All tea, black, green, white, or oolong are all from the same plant, Camellia sinensis. These teas all have varying degrees of antioxidants and amounts of caffeine. It all depends on the way the leaves are fermented and processed.
Herbal teas are in a class by themselves, they are from many different plants and generally are caffeine free, with many differing health benefits.
After Camellia sinensis tea leaves are harvested, it will depend on the processing, fermentation and packaging of how the final products taste; such as a robust black or a fresh green taste.
Tea leaves are laid out to dry, after drying they are separated and picked by quality:
- 1st quality leaves are more whole leaf or large pieces of leaves, from the top of the drying floor; these are your bulk or loose-leaf teas. They are still green in color, have the highest amounts of antioxidants and lower in total caffeine.
- 2nd quality leaves are smaller pieces of leaves, lower in antioxidants, less green color and used for both loose or bagged tea.
- 3rd quality tea leaves are really what is left over after the main leaves are processed, its bits and pieces and even dust left from the previous picking. They are always used for tea bags, and browner in color indicating the lowest in antioxidants and are higher in caffeine.
Green Teas are only lightly steamed, so their green color is preserved, their polyphenols or antioxidants are high.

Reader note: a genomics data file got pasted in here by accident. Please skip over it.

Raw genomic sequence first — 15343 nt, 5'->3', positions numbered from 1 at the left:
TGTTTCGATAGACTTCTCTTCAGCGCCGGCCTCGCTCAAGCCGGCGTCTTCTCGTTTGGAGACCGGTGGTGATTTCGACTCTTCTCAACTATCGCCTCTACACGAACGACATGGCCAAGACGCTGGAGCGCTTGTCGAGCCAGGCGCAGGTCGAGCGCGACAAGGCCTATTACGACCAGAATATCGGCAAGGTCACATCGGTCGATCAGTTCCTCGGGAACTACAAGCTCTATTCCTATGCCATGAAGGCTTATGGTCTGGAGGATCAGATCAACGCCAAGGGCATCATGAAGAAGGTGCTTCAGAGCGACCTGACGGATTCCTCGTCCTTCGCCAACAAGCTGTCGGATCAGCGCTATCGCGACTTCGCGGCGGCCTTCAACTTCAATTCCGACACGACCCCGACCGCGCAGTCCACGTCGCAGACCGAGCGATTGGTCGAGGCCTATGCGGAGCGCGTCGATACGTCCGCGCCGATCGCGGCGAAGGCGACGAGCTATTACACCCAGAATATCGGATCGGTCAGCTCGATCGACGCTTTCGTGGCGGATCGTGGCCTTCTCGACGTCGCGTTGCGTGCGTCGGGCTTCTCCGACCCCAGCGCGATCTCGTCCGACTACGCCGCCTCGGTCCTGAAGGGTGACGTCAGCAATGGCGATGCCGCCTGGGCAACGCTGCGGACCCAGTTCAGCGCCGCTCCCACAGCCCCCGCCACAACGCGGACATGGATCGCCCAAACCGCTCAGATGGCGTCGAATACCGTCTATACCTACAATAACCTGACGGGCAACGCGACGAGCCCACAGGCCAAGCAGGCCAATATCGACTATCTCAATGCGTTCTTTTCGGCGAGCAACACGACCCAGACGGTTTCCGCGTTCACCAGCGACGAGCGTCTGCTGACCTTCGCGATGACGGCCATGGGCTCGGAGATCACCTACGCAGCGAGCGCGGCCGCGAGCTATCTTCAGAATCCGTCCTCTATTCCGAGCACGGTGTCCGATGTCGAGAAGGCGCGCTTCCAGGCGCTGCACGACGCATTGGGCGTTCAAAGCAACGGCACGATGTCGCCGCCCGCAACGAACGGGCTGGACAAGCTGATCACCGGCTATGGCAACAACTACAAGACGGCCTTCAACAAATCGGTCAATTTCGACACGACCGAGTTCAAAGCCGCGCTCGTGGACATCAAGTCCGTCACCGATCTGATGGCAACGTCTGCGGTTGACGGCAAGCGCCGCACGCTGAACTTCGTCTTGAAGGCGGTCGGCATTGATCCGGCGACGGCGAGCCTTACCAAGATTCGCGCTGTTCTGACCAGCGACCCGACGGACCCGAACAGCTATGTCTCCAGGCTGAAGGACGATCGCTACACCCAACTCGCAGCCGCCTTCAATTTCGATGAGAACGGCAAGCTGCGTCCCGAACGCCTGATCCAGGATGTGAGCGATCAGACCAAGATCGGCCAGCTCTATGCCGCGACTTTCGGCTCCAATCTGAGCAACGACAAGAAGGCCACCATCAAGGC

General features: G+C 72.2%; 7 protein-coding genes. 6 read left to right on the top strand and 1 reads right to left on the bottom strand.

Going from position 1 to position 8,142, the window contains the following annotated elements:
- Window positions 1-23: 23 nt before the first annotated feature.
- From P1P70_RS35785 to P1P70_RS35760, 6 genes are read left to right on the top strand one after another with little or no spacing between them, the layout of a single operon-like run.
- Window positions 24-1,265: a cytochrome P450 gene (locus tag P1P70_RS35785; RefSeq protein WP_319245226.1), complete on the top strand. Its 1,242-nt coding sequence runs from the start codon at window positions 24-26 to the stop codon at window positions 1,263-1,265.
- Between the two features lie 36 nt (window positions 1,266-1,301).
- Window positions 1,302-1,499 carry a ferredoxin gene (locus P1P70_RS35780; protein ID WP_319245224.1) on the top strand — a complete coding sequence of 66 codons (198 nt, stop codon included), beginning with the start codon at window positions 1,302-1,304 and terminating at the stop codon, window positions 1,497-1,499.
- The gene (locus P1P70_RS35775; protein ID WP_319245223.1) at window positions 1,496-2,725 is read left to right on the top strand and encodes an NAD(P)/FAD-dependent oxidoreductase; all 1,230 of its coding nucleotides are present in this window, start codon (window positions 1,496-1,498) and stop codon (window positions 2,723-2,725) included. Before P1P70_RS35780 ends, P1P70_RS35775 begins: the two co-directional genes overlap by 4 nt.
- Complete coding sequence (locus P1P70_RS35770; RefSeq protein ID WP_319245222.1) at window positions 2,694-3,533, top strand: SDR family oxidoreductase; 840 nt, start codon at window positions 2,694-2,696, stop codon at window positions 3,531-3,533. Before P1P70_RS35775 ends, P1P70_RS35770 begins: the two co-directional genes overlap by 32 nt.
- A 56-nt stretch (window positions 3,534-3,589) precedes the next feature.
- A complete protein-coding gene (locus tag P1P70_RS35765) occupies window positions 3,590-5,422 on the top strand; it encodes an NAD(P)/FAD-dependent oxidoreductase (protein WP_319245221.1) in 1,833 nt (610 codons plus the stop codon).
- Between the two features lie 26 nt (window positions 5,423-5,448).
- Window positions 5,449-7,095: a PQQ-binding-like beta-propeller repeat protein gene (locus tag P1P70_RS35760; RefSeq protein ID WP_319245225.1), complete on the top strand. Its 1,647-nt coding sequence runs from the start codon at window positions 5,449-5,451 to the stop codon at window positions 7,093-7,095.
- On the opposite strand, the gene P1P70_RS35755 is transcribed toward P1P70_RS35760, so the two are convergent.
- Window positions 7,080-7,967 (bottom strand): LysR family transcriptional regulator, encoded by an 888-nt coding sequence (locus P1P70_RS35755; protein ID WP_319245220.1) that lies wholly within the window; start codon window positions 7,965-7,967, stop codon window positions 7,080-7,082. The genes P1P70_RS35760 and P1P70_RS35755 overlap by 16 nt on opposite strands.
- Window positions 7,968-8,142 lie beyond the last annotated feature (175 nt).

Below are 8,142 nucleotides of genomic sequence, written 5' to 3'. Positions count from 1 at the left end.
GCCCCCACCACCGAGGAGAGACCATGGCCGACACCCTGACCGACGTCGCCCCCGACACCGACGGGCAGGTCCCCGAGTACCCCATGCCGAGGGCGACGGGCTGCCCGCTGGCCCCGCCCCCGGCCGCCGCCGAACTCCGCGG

Black teas are fermented or withered, become more oxidized, and the leaves are brown. These have higher caffeine level and lower polyphenols amounts
Loose Tea Brewing versus a Tea Bag
Brewing loose tea gives you the ability to let the ingredients move about more freely, allowing for better absorbability, for the best flavors and aromas versus in a small closed tea bag.
Loose tea does need to be filtered or the use of an infuser device. Use of loose tea leaves can be brewed up to 3-5 times bringing out different flavors. Tea bags can only be brewed once or twice.
Tea Leaves in Summary
All teas still are beneficial to health, no matter how they are processed.
Many tea connoisseurs prefer the loose tea since they know the quality and taste is higher.
Some may actually prefer the tea bag. It is the easiest to use, less time for brewing, especially good for traveling and work.
The real art of loose tea making is a soothing and spiritual practice.
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Cindy Burrows, B.S., M.T., Herbalist and is a Nutrition and Wellness Consultant helping individuals with health programs to improve life and happiness. She is a writer, speaker and owner of several businesses.